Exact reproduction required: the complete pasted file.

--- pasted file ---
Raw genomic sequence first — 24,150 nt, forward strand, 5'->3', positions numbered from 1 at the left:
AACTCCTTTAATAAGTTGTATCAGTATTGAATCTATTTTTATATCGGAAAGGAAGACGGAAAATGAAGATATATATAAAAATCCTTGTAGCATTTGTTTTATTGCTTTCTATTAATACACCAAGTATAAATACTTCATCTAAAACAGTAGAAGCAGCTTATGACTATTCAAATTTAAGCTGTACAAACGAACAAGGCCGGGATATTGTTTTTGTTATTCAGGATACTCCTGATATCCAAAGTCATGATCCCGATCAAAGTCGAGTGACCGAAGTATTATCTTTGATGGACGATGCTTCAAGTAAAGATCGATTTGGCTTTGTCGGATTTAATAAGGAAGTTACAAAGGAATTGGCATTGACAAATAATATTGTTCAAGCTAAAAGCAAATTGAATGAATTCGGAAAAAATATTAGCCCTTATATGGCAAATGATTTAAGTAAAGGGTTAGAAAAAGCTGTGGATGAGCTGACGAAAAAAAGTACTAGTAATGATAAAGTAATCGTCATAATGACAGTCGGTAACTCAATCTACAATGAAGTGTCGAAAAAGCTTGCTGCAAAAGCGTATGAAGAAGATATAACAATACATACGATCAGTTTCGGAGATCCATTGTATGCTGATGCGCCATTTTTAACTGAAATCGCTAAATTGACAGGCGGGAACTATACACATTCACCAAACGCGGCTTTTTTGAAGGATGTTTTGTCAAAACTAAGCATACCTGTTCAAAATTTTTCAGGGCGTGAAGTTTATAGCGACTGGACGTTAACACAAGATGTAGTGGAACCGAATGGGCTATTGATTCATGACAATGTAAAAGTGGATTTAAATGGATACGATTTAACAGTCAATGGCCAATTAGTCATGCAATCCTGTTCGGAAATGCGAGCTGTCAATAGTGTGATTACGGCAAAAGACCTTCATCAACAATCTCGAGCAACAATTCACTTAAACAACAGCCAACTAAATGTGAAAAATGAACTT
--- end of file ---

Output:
Raw genomic sequence first — 24,150 nt, forward strand, 5'->3', positions numbered from 1 at the left:
AACTCCTTTAATAAGTTGTATCAGTATTGAATCTATTTTTATATCGGAAAGGAAGACGGAAAATGAAGATATATATAAAAATCCTTGTAGCATTTGTTTTATTGCTTTCTATTAATACACCAAGTATAAATACTTCATCTAAAACAGTAGAAGCAGCTTATGACTATTCAAATTTAAGCTGTACAAACGAACAAGGCCGGGATATTGTTTTTGTTATTCAGGATACTCCTGATATCCAAAGTCATGATCCCGATCAAAGTCGAGTGACCGAAGTATTATCTTTGATGGACGATGCTTCAAGTAAAGATCGATTTGGCTTTGTCGGATTTAATAAGGAAGTTACAAAGGAATTGGCATTGACAAATAATATTGTTCAAGCTAAAAGCAAATTGAATGAATTCGGAAAAAATATTAGCCCTTATATGGCAAATGATTTAAGTAAAGGGTTAGAAAAAGCTGTGGATGAGCTGACGAAAAAAAGTACTAGTAATGATAAAGTAATCGTCATAATGACAGTCGGTAACTCAATCTACAATGAAGTGTCGAAAAAGCTTGCTGCAAAAGCGTATGAAGAAGATATAACAATACATACGATCAGTTTCGGAGATCCATTGTATGCTGATGCGCCATTTTTAACTGAAATCGCTAAATTGACAGGCGGGAACTATACACATTCACCAAACGCGGCTTTTTTGAAGGATGTTTTGTCAAAACTAAGCATACCTGTTCAAAATTTTTCAGGGCGTGAAGTTTATAGCGACTGGACGTTAACACAAGATGTAGTGGAACCGAATGGGCTATTGATTCATGACAATGTAAAAGTGGATTTAAATGGATACGATTTAACAGTCAATGGCCAATTAGTCATGCAATCCTGTTCGGAAATGCGAGCTGTCAATAGTGTGATTACGGCAAAAGACCTTCATCAACAATCTCGAGCAACAATTCACTTAAACAACAGCCAACTAAATGTGAAAAATGAACTT